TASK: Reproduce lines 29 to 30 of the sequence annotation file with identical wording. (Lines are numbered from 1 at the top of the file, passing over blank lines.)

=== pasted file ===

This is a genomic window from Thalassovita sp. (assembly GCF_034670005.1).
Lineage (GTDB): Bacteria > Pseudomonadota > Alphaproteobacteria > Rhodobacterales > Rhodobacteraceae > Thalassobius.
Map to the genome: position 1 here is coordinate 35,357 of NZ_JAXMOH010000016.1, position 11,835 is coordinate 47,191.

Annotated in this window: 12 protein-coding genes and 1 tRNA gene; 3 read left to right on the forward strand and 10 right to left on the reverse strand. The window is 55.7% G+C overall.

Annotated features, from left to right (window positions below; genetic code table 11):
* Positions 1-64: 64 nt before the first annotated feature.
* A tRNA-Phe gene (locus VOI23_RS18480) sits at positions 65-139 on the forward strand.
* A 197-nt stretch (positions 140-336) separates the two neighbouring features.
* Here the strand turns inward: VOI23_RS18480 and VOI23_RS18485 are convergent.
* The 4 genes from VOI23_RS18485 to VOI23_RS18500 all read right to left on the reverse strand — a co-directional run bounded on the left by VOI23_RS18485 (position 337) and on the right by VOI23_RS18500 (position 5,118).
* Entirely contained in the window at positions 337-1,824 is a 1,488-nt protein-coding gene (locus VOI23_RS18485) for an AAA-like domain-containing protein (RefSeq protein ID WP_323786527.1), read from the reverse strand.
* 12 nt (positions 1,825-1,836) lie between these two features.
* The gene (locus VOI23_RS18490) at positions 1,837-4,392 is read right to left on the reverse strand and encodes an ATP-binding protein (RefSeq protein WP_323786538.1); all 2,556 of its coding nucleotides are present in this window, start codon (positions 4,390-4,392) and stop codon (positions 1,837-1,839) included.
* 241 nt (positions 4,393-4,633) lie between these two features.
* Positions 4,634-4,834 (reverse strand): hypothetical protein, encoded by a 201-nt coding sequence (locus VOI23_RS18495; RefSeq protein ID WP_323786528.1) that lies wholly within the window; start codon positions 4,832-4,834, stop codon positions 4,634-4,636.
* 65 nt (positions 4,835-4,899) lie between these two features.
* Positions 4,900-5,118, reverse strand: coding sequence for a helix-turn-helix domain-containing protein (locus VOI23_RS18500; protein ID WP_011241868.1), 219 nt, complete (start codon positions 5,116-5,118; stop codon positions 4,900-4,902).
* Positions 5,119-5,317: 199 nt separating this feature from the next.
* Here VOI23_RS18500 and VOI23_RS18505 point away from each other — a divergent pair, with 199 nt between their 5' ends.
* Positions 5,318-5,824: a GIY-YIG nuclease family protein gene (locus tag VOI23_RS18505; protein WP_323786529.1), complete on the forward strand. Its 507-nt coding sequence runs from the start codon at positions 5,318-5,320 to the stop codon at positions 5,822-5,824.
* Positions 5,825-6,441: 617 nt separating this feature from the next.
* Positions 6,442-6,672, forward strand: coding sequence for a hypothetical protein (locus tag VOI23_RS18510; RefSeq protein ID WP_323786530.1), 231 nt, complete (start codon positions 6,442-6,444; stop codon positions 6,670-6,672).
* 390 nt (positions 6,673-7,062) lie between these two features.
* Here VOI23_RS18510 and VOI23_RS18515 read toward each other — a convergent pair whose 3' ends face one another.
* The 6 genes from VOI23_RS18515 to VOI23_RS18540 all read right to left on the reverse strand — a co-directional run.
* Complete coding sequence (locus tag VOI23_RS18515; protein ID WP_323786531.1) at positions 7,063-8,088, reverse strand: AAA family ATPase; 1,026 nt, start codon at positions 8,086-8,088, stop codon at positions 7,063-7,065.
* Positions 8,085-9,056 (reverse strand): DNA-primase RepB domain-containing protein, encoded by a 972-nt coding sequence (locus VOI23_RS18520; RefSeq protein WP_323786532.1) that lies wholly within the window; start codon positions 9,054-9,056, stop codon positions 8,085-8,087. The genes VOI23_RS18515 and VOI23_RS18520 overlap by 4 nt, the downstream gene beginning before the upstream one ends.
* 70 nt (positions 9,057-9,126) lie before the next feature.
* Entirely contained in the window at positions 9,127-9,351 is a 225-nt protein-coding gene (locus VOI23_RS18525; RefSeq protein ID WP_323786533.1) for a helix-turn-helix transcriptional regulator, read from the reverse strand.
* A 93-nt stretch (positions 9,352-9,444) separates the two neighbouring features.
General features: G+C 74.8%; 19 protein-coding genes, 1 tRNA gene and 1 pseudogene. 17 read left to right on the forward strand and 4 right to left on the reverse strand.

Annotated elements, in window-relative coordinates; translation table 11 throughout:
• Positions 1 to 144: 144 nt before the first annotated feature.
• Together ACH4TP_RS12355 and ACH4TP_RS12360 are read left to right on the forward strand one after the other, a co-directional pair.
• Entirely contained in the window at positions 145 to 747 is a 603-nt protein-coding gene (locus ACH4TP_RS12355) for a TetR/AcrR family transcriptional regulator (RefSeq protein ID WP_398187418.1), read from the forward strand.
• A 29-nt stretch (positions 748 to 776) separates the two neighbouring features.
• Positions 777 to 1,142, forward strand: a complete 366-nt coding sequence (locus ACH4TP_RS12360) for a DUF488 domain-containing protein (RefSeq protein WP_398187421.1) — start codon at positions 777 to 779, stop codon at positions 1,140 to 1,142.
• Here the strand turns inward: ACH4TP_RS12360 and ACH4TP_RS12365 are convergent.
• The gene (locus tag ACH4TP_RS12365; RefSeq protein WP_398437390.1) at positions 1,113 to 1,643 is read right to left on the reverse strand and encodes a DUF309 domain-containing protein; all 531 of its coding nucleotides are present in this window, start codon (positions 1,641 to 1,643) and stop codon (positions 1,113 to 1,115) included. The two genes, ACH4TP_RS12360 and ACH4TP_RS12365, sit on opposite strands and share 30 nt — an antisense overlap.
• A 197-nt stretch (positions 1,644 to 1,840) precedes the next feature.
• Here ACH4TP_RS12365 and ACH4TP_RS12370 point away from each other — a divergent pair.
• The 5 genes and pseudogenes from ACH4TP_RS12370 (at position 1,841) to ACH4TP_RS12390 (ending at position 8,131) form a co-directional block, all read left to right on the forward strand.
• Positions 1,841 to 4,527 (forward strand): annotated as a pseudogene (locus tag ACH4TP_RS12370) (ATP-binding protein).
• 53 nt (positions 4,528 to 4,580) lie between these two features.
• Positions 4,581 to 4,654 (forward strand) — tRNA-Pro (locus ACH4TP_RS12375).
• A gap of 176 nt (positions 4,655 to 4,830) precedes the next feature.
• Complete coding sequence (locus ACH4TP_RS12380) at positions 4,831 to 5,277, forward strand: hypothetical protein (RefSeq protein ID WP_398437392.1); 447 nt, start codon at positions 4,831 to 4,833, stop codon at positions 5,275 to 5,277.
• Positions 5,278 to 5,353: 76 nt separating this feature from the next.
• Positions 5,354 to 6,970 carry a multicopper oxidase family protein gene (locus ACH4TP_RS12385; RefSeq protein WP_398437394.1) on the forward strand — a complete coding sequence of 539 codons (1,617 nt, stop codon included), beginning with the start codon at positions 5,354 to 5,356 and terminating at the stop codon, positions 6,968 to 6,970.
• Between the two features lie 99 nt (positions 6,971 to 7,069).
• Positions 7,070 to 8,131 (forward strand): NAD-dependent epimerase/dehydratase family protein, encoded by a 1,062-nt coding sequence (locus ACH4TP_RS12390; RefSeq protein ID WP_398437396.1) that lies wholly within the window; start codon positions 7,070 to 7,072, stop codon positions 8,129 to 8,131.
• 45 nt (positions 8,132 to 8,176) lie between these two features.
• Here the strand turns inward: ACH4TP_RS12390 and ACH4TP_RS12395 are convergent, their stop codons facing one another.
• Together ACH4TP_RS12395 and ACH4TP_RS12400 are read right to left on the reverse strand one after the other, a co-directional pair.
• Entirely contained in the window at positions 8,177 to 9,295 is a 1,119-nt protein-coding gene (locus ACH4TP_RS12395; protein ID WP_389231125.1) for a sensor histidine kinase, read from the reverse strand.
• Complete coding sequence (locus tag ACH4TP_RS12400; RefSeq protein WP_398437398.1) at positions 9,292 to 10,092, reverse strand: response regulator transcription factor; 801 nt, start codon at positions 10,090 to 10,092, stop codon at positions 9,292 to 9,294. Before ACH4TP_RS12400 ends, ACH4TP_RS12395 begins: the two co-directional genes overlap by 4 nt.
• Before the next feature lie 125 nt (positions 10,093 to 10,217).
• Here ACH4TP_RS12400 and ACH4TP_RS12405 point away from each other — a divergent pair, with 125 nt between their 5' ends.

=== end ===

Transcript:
* Entirely contained in the window at positions 9,127-9,351 is a 225-nt protein-coding gene (locus VOI23_RS18525; RefSeq protein ID WP_323786533.1) for a helix-turn-helix transcriptional regulator, read from the reverse strand.
* A 93-nt stretch (positions 9,352-9,444) separates the two neighbouring features.